Ken and Robin Talk About Stuff: Grim, Gritty Crime and the Cat in the Hat

June 12th, 2018 | Robin



Ken and Robin Consume Media is brought to you by the discriminating and good-looking backers of the Ken and Robin Talk About Stuff Patreon. Each week we provide capsule reviews of the books, movies, TV seasons and more we cram into our hyper-analytical sensoriums. Join the Patreon to help pick the items we’ll talk about in greater depth on a little podcast segment we like to call Tell Me More.

Recommended

13 Tzameti (Film, France, Géla Babluani, 2005) Young roofer stiffed by the death of a junkie client takes over the man’s mysterious mission, leading him to a deadly game. B&W photography, loosely paced first act, and motifs of alienation and solitary danger hearken back to the indie aesthetic of the mid-80s.—RDL

American Animals (Film, US, Bart Layton, 2018) Based on the true story of a 2004 rare book theft from Transylvania University in Kentucky, Layton interweaves talking-head commentary by the real thieves into his engaging — then riveting — heist film. (Anne Nikitin’s score drives the rivets home.) The resulting deliberate metafictions point up all manner of contrasts: between art and life, memory and truth, and yes wrong and right. Kudos to Layton for risking ruining a good movie to make a pretty great one. –KH

The Annotated Cat: Under the Hats of Seuss and His Cats (Nonfiction, Philip Nel, 2007) Thoroughly annotated edition of The Cat in the Hat and The Cat in the Hat Came Back provides deeper insight into Dr. Seuss’ process, children’s publishing in the 1950s, and the nature of Voom. –KH

Atomic Blonde (Film, US, David Leitch, 2017) M16 badass Lorraine Broughton (Charlize Theron) sent to courier a list of enemy agents from late 80s Berlin fights her way through a tangle of betrayals centered around rogue agent David Percival (James McAvoy.) Combines hard fight choreography with neon-saturated grit and paranoia. Kudos for staging its defining action set piece in mid-film.—RDL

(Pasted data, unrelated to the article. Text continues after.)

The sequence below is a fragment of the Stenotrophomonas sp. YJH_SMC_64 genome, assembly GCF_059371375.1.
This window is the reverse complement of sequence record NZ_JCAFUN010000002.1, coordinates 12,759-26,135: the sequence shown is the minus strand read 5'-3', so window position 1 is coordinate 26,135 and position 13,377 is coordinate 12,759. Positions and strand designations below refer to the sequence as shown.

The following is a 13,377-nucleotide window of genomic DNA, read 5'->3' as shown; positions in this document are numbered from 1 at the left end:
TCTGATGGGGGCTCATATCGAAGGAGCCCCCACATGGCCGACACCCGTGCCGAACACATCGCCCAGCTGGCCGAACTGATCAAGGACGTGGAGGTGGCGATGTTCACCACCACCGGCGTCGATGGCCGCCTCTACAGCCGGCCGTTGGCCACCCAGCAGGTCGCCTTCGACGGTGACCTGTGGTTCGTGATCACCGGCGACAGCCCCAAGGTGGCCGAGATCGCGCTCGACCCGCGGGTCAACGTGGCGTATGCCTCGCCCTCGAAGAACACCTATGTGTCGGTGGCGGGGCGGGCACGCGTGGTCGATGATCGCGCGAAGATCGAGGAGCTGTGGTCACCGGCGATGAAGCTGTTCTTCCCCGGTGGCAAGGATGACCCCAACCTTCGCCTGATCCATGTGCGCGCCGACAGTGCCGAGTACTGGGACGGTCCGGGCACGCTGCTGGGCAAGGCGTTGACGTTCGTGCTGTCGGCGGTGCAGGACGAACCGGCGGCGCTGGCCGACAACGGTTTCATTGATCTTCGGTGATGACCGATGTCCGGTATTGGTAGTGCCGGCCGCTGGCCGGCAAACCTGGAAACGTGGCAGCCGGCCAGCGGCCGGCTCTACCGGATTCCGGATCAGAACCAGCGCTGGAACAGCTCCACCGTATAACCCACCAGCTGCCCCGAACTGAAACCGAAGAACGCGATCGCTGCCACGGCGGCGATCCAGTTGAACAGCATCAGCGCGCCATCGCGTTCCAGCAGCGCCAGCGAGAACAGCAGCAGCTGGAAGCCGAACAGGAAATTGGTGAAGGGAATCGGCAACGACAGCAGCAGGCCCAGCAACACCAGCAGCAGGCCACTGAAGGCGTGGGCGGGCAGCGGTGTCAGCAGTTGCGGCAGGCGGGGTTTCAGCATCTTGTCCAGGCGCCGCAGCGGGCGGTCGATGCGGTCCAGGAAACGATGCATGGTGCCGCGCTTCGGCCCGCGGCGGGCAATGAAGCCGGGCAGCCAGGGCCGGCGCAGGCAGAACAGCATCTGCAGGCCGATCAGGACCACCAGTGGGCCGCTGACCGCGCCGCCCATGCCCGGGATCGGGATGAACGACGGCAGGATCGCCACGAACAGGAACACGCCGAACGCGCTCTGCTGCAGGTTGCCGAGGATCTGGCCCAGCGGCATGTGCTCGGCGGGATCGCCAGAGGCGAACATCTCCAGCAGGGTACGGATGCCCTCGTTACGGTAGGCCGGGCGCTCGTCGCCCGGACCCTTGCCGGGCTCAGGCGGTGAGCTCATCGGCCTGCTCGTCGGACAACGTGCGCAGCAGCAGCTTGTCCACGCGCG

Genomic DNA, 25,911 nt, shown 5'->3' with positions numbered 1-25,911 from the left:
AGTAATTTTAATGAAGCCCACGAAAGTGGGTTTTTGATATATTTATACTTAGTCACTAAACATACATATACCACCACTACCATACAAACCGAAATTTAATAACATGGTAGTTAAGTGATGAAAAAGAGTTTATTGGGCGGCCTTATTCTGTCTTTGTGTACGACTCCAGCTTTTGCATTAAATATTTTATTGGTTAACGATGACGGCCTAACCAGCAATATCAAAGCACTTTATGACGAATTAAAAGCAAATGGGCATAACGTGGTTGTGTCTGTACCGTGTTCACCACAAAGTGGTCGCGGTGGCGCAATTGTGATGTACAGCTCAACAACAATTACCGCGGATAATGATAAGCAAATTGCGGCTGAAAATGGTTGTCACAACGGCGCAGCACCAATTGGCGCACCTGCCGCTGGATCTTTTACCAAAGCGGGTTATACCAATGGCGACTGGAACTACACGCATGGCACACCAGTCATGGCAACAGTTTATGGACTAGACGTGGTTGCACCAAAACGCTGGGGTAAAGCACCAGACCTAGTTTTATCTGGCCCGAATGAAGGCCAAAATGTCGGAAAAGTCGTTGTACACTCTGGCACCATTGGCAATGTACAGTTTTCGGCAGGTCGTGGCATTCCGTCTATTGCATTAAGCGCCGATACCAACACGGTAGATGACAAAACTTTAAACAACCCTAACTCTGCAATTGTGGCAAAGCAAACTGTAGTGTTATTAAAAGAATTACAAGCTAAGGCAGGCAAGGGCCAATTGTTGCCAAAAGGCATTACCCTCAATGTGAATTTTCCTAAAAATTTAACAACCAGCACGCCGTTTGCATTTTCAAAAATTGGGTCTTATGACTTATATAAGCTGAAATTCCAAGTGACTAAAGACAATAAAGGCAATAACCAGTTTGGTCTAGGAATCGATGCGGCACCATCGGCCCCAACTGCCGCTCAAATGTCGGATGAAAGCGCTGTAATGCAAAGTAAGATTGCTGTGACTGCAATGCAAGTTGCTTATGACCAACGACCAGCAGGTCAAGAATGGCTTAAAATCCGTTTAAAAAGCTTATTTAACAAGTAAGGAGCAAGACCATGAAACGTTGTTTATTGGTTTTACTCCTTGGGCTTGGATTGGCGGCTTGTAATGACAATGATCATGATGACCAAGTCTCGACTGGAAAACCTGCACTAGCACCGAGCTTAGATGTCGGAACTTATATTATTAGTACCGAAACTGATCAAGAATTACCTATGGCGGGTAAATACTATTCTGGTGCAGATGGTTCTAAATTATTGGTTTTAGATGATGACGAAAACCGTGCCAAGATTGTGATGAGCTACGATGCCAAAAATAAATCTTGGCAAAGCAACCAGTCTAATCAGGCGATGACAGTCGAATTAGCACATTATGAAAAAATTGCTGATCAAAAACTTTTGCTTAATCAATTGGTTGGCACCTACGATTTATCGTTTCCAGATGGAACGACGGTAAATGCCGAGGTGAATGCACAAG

Good

Borrowed Time (Fiction, Jack Campbell, 2016) A collection of competent to fine time-travel stories, some of them sharing a linked “T.I.” universe and some merely serving as excuses to talk history to SF readers. (NTTAWTT) I liked “Betty Knox and Dictionary Jones in the Mystery of the Missing Teenage Anachronisms” beyond its merits, I suspect, but the high camp adventure of “These Are the Times” and “Working on Borrowed Time” is nigh irresistible. –KH

Dark of the Moon (Fiction, John Dickson Carr, 1967) In his last appearance, Dr. Gideon Fell must unravel the impossible murder of a mathematician amidst the emotionally charged atmosphere of his South Carolina house. Carr occasionally disguises a murder mystery as a door-slamming farce, and he returns to those rhythms here in Dr. Fell’s familiar Gothic register. Carr’s dialogue, always somewhat theatrical, seems borderline ridiculous here, but plot and tension do their work well. –KH

Okay

Papa Là-Bas (Fiction, John Dickson Carr, 1968) Future Confederate Secretary of State Judah Benjamin solves a Voodoo-soaked impossible murder in 1858 New Orleans. Generally considered Carr’s worst book, its sole strength is period research; even his reliable plot propeller scrapes bottom in this one. The characters solely exist to shout at each other, burst through doors suddenly, and interrupt the detective-ing when they’re not soft-pedaling slavery. –KH

What Price Hollywood? (Film, US, George Cukor, 1932) Actress (Constance Bennett) rises to movie stardom as the director who discovered her (Lowell Sherman) spirals into alcoholism. Full of great early Hollywood atmosphere, though the extremely charming Bennett is stronger in the lighter early acts than when the melodrama kicks in. The ‘37, ‘54, ‘76 and upcoming ‘18 versions of A Star is Born are all uncredited remakes of this—the fifties Garland one also directed by Cukor. See Neil Hamilton, Commissioner Gordon from the 60s Batman show, in his dashing leading man phase as Bennett’s husband.—RDL